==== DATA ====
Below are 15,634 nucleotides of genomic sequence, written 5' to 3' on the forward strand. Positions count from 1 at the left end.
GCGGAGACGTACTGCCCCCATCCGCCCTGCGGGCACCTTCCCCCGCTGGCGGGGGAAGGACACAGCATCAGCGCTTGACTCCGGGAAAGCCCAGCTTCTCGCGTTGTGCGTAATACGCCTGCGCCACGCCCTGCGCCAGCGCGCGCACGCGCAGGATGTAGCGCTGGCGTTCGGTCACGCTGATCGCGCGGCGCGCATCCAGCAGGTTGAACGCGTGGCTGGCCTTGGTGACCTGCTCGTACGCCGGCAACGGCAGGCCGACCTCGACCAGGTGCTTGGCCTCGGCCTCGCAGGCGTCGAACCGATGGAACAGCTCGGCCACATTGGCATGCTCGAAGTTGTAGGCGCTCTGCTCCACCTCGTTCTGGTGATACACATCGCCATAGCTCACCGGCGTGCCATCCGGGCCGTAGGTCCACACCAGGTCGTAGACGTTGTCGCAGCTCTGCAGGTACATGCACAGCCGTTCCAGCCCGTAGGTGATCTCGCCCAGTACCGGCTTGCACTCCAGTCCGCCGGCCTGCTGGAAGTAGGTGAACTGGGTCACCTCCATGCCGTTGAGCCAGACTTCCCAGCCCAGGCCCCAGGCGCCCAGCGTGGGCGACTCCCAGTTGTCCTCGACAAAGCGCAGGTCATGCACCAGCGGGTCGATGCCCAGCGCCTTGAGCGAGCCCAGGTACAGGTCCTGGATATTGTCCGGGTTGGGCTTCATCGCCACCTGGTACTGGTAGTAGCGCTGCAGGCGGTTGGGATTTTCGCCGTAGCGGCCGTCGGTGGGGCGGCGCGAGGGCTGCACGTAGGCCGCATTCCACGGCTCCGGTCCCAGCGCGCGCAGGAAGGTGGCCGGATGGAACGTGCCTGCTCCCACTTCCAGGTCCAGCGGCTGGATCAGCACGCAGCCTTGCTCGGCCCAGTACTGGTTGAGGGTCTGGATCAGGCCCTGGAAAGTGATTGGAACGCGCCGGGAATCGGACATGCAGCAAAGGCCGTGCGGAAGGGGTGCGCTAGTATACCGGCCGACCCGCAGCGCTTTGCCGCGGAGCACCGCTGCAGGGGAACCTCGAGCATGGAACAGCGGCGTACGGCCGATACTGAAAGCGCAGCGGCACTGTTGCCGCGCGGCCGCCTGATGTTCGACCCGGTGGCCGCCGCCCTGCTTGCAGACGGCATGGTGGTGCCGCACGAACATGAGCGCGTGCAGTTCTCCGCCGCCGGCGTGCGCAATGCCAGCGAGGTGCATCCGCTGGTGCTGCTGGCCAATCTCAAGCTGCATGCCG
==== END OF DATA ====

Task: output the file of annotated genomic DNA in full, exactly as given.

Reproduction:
Below are 15,634 nucleotides of genomic sequence, written 5' to 3' on the forward strand. Positions count from 1 at the left end.
GCGGAGACGTACTGCCCCCATCCGCCCTGCGGGCACCTTCCCCCGCTGGCGGGGGAAGGACACAGCATCAGCGCTTGACTCCGGGAAAGCCCAGCTTCTCGCGTTGTGCGTAATACGCCTGCGCCACGCCCTGCGCCAGCGCGCGCACGCGCAGGATGTAGCGCTGGCGTTCGGTCACGCTGATCGCGCGGCGCGCATCCAGCAGGTTGAACGCGTGGCTGGCCTTGGTGACCTGCTCGTACGCCGGCAACGGCAGGCCGACCTCGACCAGGTGCTTGGCCTCGGCCTCGCAGGCGTCGAACCGATGGAACAGCTCGGCCACATTGGCATGCTCGAAGTTGTAGGCGCTCTGCTCCACCTCGTTCTGGTGATACACATCGCCATAGCTCACCGGCGTGCCATCCGGGCCGTAGGTCCACACCAGGTCGTAGACGTTGTCGCAGCTCTGCAGGTACATGCACAGCCGTTCCAGCCCGTAGGTGATCTCGCCCAGTACCGGCTTGCACTCCAGTCCGCCGGCCTGCTGGAAGTAGGTGAACTGGGTCACCTCCATGCCGTTGAGCCAGACTTCCCAGCCCAGGCCCCAGGCGCCCAGCGTGGGCGACTCCCAGTTGTCCTCGACAAAGCGCAGGTCATGCACCAGCGGGTCGATGCCCAGCGCCTTGAGCGAGCCCAGGTACAGGTCCTGGATATTGTCCGGGTTGGGCTTCATCGCCACCTGGTACTGGTAGTAGCGCTGCAGGCGGTTGGGATTTTCGCCGTAGCGGCCGTCGGTGGGGCGGCGCGAGGGCTGCACGTAGGCCGCATTCCACGGCTCCGGTCCCAGCGCGCGCAGGAAGGTGGCCGGATGGAACGTGCCTGCTCCCACTTCCAGGTCCAGCGGCTGGATCAGCACGCAGCCTTGCTCGGCCCAGTACTGGTTGAGGGTCTGGATCAGGCCCTGGAAAGTGATTGGAACGCGCCGGGAATCGGACATGCAGCAAAGGCCGTGCGGAAGGGGTGCGCTAGTATACCGGCCGACCCGCAGCGCTTTGCCGCGGAGCACCGCTGCAGGGGAACCTCGAGCATGGAACAGCGGCGTACGGCCGATACTGAAAGCGCAGCGGCACTGTTGCCGCGCGGCCGCCTGATGTTCGACCCGGTGGCCGCCGCCCTGCTTGCAGACGGCATGGTGGTGCCGCACGAACATGAGCGCGTGCAGTTCTCCGCCGCCGGCGTGCGCAATGCCAGCGAGGTGCATCCGCTGGTGCTGCTGGCCAATCTCAAGCTGCATGCCG